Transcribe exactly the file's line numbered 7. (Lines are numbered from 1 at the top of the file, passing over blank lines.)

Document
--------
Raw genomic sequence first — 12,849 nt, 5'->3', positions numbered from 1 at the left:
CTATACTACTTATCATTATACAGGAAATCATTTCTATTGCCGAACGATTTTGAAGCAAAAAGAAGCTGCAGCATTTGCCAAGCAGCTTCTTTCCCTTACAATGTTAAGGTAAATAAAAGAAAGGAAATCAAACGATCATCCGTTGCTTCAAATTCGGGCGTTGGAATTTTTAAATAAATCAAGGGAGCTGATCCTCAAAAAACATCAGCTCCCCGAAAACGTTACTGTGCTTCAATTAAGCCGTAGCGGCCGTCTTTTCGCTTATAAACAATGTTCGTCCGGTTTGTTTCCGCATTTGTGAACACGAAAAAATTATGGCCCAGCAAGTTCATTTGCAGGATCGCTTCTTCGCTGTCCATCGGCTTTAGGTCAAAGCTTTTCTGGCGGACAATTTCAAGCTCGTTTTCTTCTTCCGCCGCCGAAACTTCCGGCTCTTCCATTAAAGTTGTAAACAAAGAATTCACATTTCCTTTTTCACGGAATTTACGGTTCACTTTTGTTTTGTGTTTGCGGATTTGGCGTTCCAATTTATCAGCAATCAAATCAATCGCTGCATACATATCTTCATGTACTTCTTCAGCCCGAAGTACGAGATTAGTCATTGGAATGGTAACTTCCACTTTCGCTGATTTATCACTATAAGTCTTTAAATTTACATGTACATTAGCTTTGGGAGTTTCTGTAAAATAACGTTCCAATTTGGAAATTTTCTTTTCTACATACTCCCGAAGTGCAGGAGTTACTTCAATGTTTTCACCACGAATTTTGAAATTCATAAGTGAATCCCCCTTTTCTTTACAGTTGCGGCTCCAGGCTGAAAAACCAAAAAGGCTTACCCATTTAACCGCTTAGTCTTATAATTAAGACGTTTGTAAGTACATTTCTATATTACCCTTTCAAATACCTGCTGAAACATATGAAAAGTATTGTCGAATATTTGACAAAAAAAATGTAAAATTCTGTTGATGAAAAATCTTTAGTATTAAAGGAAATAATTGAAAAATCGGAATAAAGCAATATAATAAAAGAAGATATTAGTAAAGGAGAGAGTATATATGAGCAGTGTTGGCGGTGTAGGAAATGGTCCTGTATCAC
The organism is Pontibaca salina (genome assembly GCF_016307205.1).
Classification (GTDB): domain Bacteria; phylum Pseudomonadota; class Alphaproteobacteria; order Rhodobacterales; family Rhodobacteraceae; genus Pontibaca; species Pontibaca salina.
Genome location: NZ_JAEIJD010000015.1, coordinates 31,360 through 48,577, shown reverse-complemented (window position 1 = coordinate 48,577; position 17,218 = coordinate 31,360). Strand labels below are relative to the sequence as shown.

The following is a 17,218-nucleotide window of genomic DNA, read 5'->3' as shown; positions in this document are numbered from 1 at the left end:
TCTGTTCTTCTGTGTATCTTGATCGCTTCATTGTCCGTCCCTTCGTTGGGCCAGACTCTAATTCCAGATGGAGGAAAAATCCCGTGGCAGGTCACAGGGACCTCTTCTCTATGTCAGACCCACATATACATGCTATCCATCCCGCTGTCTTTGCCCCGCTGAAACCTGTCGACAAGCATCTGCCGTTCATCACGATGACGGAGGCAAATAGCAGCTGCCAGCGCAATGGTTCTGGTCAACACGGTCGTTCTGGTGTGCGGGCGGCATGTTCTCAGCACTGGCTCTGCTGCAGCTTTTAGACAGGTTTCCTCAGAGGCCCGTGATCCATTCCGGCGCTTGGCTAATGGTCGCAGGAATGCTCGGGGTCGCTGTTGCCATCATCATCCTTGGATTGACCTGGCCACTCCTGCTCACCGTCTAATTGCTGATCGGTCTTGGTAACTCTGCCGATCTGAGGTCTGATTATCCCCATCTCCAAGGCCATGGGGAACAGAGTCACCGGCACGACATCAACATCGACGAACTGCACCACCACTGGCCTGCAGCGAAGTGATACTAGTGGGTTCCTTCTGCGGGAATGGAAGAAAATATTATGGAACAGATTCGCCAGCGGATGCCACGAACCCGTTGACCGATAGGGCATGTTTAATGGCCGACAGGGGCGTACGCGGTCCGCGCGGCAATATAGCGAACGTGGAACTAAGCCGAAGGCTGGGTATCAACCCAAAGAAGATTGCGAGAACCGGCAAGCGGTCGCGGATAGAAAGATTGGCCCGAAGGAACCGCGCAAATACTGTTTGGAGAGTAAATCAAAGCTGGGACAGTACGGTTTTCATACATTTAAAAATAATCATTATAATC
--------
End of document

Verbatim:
TCTGTTCTTCTGTGTATCTTGATCGCTTCATTGTCCGTCCCTTCGTTGGGCCAGACTCTAATTCCAGATGGAGGAAAAATCCCGTGGCAGGTCACAGGGACCTCTTCTCTATGTCAGACCCACATATACATGCTATCCATCCCGCTGTCTTTGCCCCGCTGAAACCTGTCGACAAGCATCTGCCGTTCATCACGATGACGGAGGCAAATAGCAGCTGCCAGCGCAATGGTTCTGGTCAACACGGTCGTTCTGGTGTGCGGGCGGCATGTTCTCAGCACTGGCTCTGCTGCAGCTTTTAGACAGGTTTCCTCAGAGGCCCGTGATCCATTCCGGCGCTTGGCTAATGGTCGCAGGAATGCTCGGGGTCGCTGTTGCCATCATCATCCTTGGATTGACCTGGCCACTCCTGCTCACCGTCTAATTGCTGATCGGTCTTGGTAACTCTGCCGATCTGAGGTCTGATTATCCCCATCTCCAAGGCCATGGGGAACAGAGTCACCGGCACGACATCAACATCGACGAACTGCACCACCACTGGCCTGCAGCGAAGTGATACTAGTGGGTTCCTTCTGCGGGAATGGAAGAAAATATTATGGAACAGATTCGCCAGCGGATGCCACGAACCCGTTGACCGATAGGGCATGTTTAATGGCCGACAGGGGCGTACGCGGTCCGCGCGGCAATATAGCGAACGTGGAACTAAGCCGAAGGCTGGGTATCAACCCAAAGAAGATTGCGAGAACCGGCAAGCGGTCGCGGATAGAAAGATTGGCCCGAAGGAACCGCGCAAATACTGTTTGGAGAGTAAATCAAAGCTGGGACAGTACGGTTTTCATACATTTAAAAATAATCATTATAATC